Demonstrations unfolded Wednesday at six Arizona border checkpoints, where protesters complained that the Border Patrol has turned their hometowns into intimidating militarized zones, among other border control issues that threaten the quality of their lives.
At the Arivaca checkpoint, about 20 miles outside the town, dozens of protesters stopped traffic for less than a minute in an attempt to shut down the facility, but federal agents quickly herded the group to the roadside.
“It seems like a war zone all the time,” said Patty Miller, who has lived in the area for 31 years and took up a megaphone to shout out her opinion.
Other protests, organized by independent border town community groups, focused on a variety of concerns. In Bisbee, residents voiced concern about the environmental effect of a border fence. Native Americas of the Tohono O’odham Nation complained the Border Patrol was intruding on tribal land. In Tucson, protesters focused on the shooting death of a 16-year-old Mexican boy by a Border Patrol agent in October 2012.
At the Arivaca checkpoint, protesters said the town draws two types of residents: people who want to live a secluded lifestyle, far from big cities; and residents who want to move away but can’t.
That mix of aging hippies, back-to-the-landers and migrants makes Arivaca particularly antipathetic to arguments that the show of force among Border Patrol agents is making the area safer.
“We're here to listen for the true issues,” Border Patrol Tucson Sector Chief Patrol Agent Manuel Padilla Jr. said as he watched a 12-foot papier-mache effigy of himself stalk toward the checkpoint.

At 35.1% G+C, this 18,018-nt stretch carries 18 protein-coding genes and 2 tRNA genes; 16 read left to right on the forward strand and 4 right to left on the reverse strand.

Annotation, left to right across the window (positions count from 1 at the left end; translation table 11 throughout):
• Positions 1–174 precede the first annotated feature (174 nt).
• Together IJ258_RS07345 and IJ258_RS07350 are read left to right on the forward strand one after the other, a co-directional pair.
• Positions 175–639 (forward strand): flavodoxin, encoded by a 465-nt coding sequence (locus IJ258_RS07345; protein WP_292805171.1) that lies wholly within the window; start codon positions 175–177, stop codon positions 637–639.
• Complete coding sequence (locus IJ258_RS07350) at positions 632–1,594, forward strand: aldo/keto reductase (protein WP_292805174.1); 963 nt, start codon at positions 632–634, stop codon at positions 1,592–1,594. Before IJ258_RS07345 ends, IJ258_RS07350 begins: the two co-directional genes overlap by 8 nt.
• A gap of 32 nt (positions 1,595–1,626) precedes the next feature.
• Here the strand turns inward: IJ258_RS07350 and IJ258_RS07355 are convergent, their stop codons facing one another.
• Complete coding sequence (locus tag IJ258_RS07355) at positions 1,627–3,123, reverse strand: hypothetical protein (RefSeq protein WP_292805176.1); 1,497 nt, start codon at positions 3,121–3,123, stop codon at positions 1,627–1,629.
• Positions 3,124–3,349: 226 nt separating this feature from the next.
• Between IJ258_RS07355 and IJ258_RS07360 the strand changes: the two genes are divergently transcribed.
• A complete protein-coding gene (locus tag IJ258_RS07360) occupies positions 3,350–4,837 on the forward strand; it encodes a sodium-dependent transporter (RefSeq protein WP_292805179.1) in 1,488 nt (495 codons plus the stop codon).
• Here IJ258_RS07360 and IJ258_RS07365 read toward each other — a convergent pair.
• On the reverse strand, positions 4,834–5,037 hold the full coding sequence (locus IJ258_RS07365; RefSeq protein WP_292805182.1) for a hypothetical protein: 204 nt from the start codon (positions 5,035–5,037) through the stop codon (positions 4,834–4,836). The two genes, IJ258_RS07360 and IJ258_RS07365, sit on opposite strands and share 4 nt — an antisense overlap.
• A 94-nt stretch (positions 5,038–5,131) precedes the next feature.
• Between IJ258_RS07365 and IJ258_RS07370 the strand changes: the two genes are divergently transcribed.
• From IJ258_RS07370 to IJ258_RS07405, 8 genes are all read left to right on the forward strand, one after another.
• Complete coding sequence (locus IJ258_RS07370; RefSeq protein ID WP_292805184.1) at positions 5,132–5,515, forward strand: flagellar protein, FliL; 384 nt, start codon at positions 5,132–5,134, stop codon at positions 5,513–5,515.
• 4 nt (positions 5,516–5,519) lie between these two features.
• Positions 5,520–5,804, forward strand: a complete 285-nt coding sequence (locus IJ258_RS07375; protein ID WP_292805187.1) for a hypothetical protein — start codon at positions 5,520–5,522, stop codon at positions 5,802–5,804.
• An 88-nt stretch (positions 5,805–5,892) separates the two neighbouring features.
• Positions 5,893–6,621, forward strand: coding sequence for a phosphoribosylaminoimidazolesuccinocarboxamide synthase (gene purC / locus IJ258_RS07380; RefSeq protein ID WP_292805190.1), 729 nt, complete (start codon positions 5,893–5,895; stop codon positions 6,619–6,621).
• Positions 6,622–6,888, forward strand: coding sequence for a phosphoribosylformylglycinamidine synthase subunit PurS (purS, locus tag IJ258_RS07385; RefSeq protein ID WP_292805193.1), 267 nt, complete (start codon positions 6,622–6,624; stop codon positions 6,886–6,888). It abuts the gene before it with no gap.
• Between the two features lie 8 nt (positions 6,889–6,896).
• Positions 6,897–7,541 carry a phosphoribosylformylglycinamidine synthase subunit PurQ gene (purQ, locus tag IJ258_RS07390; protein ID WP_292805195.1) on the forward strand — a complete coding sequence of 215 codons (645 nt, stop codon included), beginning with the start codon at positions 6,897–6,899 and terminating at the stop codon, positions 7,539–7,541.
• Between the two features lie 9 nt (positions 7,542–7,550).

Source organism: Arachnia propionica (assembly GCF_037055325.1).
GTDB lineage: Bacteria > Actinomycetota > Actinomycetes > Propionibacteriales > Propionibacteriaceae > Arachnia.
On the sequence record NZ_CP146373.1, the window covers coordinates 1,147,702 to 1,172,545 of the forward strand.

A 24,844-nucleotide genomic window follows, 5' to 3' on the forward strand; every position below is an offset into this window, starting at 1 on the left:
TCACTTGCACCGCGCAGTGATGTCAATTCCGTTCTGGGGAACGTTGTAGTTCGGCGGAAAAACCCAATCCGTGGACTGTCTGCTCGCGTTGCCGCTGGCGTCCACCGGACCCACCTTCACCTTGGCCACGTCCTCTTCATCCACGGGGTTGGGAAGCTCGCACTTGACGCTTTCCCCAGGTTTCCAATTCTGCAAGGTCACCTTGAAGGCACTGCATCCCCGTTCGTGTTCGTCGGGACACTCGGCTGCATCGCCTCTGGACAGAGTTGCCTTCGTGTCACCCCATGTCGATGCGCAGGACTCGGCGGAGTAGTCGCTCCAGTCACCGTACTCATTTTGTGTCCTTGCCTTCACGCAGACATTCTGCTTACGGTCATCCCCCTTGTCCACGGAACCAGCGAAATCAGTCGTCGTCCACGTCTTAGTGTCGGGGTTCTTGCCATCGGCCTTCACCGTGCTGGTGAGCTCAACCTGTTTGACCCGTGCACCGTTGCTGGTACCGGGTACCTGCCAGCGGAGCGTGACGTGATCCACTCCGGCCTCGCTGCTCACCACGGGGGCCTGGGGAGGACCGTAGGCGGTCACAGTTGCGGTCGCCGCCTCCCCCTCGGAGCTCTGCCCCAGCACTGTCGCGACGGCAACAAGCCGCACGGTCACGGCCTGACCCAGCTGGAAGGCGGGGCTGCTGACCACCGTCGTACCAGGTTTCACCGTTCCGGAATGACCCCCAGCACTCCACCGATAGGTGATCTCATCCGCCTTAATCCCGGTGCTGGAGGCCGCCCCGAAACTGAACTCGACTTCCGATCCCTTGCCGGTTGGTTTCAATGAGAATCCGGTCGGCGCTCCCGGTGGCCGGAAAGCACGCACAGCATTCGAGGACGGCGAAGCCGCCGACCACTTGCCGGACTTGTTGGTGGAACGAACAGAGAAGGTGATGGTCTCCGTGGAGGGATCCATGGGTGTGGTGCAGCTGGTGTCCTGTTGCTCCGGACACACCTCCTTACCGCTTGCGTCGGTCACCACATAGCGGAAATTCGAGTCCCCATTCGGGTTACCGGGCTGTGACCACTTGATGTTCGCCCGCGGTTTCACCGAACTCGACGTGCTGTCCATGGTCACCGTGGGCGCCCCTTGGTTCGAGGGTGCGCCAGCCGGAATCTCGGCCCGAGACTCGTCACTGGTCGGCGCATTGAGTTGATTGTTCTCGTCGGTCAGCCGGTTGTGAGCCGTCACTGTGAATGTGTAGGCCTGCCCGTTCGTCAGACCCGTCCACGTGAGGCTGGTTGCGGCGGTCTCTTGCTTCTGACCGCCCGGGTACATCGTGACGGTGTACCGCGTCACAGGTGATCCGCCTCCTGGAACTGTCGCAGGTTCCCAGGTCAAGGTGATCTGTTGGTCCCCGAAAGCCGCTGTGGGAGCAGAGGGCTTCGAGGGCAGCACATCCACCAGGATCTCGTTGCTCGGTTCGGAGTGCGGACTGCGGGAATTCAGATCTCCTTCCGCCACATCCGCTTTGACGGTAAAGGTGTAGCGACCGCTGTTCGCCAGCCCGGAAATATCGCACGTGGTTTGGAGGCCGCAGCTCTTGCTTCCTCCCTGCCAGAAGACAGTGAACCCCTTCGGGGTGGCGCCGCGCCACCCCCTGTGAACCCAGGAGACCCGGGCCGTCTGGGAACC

The effigy had red, mangled fingers and a sign that read “Border Patrol has blood on its hands.”
“We stop everything here: drugs, smuggling,” Padilla said, adding that the protests were the result of a misunderstanding of the Border Patrol's role in maintaining safety in the area.
Padilla said the agency has shown a willingness to listen the concerns of residents, many who raise cattle and horses.
When a speed strip was installed at the checkpoint, it was high enough to make livestock trailers take a hard bounce when they crossed.
In response, the agency lowered the strip, Padilla said, which he believes is a sign of progress.
Protesters said that they felt threatened at the checkpoint, that they had to put on fake smiles every morning and hide their fear at dealing with men and women with guns.
“This checkpoint serves as a deterrent to living in Arivaca,” said Maggie Milinovitech.
In town, opinions were more nuanced.
Virginia Engle recalled dangerous days before the Border Patrol that were “very bad." The Mexican drug cartels, she said, "left lots of bodies in the desert.”
Engle runs Virginia's, the cafe on Arivaca's tiny, rutted main street -- one of about eight businesses, including a bar, antique stores and an art co-op.
The Border Patrol agents tend to shop in Three Points, Ariz., where there is a coffee shop near a firing range, Engle said. But she's happy they're here now because she feels safer.
“I serve everybody, everybody,” Engle said. “It's better since they came.”